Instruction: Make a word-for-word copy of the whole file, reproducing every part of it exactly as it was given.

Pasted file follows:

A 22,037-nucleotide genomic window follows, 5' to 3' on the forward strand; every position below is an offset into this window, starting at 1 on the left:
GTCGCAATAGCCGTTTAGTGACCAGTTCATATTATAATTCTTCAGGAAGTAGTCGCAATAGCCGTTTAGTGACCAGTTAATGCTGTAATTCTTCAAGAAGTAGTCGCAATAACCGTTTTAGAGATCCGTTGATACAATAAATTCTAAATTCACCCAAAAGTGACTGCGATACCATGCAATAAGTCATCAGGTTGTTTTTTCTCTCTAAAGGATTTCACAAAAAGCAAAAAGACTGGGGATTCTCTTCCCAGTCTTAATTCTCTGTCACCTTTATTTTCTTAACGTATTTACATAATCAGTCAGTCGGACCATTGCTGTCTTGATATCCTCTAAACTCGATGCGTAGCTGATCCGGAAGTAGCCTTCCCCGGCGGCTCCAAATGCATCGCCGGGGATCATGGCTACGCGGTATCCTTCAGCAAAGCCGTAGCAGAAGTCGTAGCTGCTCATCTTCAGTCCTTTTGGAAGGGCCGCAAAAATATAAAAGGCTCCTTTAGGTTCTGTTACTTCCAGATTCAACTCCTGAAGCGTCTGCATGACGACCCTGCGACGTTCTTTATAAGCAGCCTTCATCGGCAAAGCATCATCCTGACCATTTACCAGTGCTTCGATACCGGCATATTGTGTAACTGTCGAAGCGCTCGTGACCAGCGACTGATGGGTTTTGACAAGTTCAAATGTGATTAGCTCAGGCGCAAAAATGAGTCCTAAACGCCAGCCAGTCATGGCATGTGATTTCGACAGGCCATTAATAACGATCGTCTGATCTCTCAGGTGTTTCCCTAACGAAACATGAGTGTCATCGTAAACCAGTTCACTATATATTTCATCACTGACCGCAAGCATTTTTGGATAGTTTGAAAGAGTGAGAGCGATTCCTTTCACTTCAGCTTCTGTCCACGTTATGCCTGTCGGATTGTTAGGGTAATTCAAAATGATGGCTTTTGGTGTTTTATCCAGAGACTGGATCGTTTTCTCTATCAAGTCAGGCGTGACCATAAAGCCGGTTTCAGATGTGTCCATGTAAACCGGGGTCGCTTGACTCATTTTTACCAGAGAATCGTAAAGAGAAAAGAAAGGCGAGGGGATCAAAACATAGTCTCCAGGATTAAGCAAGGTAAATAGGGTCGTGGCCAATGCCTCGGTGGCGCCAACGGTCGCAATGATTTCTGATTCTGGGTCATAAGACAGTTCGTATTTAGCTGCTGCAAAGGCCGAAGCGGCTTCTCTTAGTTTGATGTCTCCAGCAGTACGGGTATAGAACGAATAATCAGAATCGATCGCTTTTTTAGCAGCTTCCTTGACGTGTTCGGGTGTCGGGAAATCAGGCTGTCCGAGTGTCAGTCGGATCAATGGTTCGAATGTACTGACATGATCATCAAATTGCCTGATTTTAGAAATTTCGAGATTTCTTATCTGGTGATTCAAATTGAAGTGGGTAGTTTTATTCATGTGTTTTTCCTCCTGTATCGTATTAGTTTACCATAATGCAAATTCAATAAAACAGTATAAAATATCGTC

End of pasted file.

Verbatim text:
A 22,037-nucleotide genomic window follows, 5' to 3' on the forward strand; every position below is an offset into this window, starting at 1 on the left:
GTCGCAATAGCCGTTTAGTGACCAGTTCATATTATAATTCTTCAGGAAGTAGTCGCAATAGCCGTTTAGTGACCAGTTAATGCTGTAATTCTTCAAGAAGTAGTCGCAATAACCGTTTTAGAGATCCGTTGATACAATAAATTCTAAATTCACCCAAAAGTGACTGCGATACCATGCAATAAGTCATCAGGTTGTTTTTTCTCTCTAAAGGATTTCACAAAAAGCAAAAAGACTGGGGATTCTCTTCCCAGTCTTAATTCTCTGTCACCTTTATTTTCTTAACGTATTTACATAATCAGTCAGTCGGACCATTGCTGTCTTGATATCCTCTAAACTCGATGCGTAGCTGATCCGGAAGTAGCCTTCCCCGGCGGCTCCAAATGCATCGCCGGGGATCATGGCTACGCGGTATCCTTCAGCAAAGCCGTAGCAGAAGTCGTAGCTGCTCATCTTCAGTCCTTTTGGAAGGGCCGCAAAAATATAAAAGGCTCCTTTAGGTTCTGTTACTTCCAGATTCAACTCCTGAAGCGTCTGCATGACGACCCTGCGACGTTCTTTATAAGCAGCCTTCATCGGCAAAGCATCATCCTGACCATTTACCAGTGCTTCGATACCGGCATATTGTGTAACTGTCGAAGCGCTCGTGACCAGCGACTGATGGGTTTTGACAAGTTCAAATGTGATTAGCTCAGGCGCAAAAATGAGTCCTAAACGCCAGCCAGTCATGGCATGTGATTTCGACAGGCCATTAATAACGATCGTCTGATCTCTCAGGTGTTTCCCTAACGAAACATGAGTGTCATCGTAAACCAGTTCACTATATATTTCATCACTGACCGCAAGCATTTTTGGATAGTTTGAAAGAGTGAGAGCGATTCCTTTCACTTCAGCTTCTGTCCACGTTATGCCTGTCGGATTGTTAGGGTAATTCAAAATGATGGCTTTTGGTGTTTTATCCAGAGACTGGATCGTTTTCTCTATCAAGTCAGGCGTGACCATAAAGCCGGTTTCAGATGTGTCCATGTAAACCGGGGTCGCTTGACTCATTTTTACCAGAGAATCGTAAAGAGAAAAGAAAGGCGAGGGGATCAAAACATAGTCTCCAGGATTAAGCAAGGTAAATAGGGTCGTGGCCAATGCCTCGGTGGCGCCAACGGTCGCAATGATTTCTGATTCTGGGTCATAAGACAGTTCGTATTTAGCTGCTGCAAAGGCCGAAGCGGCTTCTCTTAGTTTGATGTCTCCAGCAGTACGGGTATAGAACGAATAATCAGAATCGATCGCTTTTTTAGCAGCTTCCTTGACGTGTTCGGGTGTCGGGAAATCAGGCTGTCCGAGTGTCAGTCGGATCAATGGTTCGAATGTACTGACATGATCATCAAATTGCCTGATTTTAGAAATTTCGAGATTTCTTATCTGGTGATTCAAATTGAAGTGGGTAGTTTTATTCATGTGTTTTTCCTCCTGTATCGTATTAGTTTACCATAATGCAAATTCAATAAAACAGTATAAAATATCGTC